by Susan V. Ople
The best protection against labor exploitation and slavery is the possession of marketable, employable skills and knowledge about one’s rights not only as a worker, but as a human being. This is the philosophy behind the expanded TULAY program of the Blas F. Ople Policy Center and Training Institute.
The expanded TULAY program is a two-week alternative learning course that combines written and oral English communications, computer literacy, daily affirmations, and financial literacy specifically for victims of human trafficking and illegal recruitment. The program aims to provide a safe haven for learning new skills and building self-confidence aided by modern technology.
The women are instantly empowered once they cross the digital divide. Once they discover the Internet and are able to make their own word documents and PowerPoint presentations, they become more aware and confident. Technology rekindles their love for learning and broadens their horizons – from being former domestic workers prone to abuse by their foreign employers, they have started to dream big, as future entrepreneurs or as hotel employees.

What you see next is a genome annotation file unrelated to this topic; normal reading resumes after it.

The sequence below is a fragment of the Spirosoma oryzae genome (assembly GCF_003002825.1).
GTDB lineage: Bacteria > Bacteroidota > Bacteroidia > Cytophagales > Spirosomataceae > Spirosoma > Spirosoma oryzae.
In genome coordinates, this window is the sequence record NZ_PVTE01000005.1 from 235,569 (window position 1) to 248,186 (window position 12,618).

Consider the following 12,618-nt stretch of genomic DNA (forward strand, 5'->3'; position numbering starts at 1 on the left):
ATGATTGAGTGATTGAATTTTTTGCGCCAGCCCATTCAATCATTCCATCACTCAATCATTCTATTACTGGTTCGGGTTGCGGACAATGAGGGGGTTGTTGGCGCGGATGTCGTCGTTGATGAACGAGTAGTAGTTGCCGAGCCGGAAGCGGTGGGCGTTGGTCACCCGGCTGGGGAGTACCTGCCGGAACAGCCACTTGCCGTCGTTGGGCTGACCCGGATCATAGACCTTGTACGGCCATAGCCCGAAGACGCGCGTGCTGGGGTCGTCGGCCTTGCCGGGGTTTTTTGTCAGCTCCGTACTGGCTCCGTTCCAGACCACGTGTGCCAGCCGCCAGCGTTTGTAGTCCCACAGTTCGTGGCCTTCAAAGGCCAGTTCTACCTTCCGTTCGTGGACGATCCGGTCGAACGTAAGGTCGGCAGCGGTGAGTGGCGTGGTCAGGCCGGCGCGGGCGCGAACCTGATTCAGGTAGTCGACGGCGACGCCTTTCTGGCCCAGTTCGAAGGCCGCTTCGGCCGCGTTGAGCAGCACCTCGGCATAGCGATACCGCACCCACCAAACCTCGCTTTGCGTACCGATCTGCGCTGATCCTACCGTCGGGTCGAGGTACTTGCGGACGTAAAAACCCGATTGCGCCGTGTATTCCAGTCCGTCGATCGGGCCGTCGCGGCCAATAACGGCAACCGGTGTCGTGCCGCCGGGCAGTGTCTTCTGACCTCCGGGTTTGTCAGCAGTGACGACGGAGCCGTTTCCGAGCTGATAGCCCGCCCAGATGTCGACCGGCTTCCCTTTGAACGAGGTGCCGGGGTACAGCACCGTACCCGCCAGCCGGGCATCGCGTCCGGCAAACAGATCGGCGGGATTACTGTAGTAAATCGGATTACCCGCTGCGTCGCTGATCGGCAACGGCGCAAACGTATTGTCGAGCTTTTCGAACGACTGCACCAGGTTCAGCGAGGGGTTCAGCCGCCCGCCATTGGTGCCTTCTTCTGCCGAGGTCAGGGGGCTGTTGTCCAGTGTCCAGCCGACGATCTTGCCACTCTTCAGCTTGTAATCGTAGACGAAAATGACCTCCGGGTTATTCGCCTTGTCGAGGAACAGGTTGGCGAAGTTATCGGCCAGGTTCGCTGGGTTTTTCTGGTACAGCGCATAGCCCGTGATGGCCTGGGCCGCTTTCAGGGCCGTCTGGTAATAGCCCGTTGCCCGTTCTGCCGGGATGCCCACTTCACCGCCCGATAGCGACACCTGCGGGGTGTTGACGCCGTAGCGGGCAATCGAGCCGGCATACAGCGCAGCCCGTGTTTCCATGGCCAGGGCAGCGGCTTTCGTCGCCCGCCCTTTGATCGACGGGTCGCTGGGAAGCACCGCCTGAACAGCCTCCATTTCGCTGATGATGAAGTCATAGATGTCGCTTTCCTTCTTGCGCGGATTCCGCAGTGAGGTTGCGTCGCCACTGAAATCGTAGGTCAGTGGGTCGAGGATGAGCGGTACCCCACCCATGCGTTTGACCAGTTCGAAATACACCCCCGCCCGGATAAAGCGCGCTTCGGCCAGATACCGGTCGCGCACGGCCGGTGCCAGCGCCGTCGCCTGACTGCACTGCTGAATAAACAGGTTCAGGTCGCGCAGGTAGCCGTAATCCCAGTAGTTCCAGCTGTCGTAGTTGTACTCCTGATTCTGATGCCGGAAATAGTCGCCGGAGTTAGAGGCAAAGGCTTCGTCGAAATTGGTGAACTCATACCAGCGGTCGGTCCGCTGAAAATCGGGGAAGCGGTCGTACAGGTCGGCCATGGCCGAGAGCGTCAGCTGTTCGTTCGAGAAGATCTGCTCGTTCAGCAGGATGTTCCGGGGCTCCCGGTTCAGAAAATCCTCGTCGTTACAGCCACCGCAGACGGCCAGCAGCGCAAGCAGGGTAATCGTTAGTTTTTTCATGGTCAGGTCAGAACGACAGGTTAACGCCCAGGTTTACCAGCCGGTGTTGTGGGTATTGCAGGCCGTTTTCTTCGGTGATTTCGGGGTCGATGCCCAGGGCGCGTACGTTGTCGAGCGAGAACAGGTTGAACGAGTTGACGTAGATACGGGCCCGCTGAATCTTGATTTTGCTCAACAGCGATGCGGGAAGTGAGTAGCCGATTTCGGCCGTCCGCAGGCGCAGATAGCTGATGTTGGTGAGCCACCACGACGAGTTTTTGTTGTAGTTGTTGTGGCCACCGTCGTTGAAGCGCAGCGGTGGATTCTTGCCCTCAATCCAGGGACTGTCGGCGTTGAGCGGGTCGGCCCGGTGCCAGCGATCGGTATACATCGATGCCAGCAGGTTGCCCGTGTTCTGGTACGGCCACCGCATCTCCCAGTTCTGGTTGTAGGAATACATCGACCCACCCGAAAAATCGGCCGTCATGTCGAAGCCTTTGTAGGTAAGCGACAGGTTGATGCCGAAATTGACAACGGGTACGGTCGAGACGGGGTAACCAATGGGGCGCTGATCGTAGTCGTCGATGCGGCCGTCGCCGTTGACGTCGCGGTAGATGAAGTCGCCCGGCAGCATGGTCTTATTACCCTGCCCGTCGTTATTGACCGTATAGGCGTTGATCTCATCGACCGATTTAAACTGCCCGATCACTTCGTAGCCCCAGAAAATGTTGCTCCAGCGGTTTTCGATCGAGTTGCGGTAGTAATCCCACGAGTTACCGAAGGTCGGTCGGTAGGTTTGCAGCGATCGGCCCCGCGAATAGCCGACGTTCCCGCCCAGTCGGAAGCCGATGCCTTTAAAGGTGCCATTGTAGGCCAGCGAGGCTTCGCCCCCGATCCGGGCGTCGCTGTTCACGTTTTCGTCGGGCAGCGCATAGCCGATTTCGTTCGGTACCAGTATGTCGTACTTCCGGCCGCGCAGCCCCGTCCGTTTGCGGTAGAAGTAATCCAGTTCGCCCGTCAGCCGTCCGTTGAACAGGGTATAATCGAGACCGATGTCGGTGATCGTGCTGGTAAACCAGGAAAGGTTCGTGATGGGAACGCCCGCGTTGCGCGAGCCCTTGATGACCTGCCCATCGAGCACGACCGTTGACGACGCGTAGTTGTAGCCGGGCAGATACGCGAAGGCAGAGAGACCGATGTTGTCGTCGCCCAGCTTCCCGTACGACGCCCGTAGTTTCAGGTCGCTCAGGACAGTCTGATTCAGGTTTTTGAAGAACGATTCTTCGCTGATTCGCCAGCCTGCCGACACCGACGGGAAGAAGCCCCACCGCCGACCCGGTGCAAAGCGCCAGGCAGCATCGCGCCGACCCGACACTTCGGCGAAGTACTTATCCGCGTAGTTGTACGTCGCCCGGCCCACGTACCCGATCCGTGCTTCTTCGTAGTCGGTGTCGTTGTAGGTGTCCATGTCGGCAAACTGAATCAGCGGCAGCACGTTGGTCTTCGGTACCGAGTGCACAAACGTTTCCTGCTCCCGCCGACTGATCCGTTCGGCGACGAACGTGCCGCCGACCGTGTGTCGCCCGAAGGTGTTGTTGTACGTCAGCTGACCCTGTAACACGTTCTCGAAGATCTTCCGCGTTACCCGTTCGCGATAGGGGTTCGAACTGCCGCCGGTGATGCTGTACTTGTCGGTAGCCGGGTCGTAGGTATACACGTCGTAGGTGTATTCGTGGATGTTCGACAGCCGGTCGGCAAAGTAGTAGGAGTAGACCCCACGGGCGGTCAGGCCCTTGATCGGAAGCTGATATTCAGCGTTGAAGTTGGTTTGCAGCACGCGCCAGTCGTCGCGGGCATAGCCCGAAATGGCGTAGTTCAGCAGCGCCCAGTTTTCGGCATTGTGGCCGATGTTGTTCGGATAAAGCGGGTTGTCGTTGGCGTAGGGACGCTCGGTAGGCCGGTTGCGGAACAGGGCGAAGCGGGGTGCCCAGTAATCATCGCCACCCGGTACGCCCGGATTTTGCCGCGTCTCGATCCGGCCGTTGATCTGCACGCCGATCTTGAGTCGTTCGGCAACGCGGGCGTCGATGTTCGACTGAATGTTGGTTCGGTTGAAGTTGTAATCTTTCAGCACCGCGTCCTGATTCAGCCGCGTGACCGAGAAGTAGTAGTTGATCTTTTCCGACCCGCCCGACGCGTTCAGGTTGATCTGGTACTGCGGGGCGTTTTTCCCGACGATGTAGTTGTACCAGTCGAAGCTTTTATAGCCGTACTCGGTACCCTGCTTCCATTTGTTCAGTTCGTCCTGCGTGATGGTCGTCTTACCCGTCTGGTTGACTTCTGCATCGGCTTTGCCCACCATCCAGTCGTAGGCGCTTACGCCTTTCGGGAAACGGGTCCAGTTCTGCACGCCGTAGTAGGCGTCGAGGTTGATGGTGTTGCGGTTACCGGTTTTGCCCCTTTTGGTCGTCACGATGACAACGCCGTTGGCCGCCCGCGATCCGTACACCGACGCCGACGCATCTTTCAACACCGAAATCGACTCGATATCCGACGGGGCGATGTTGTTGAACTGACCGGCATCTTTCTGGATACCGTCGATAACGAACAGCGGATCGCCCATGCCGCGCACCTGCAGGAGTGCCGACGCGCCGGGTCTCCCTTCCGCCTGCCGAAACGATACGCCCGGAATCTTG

For now, the expanded TULAY program has 12 students, including those referred to the Ople Center by the Inter-Agency Council Against Trafficking (IACAT) as well as the Embassy of Netherlands which gave the initial funding for these students. Even while the training program has yet to end, another batch of human trafficking and illegal recruitment survivors has signified desire to participate.
What we hope to achieve is for these women to find their own voice, and the strength to carry out their long-held dreams. The Villar Foundation has signified willingness to help the best graduates to find temporary jobs in an office environment, or to guide them in applying for livelihood grants. There are other partners as well both in the public and private sectors, wanting to lend a helping hand in promoting a holistic approach towards empowerment and reintegration.
To expand this alternative learning program and accept more students, the Ople Center needs donors. Our dream is to be able to provide more classes including mobile learning sessions to victims of human trafficking and illegal recruitment especially those who have lost all hope of finding gainful employment or the means to earn a decent income for their family.
A new chapter in life awaits these brave survivors. From the heavy hand of exploitation, they now find new vistas of hope with the click of a mouse, and the knowledge they once lacked but have since gained through the Ople Center’s TULAY program.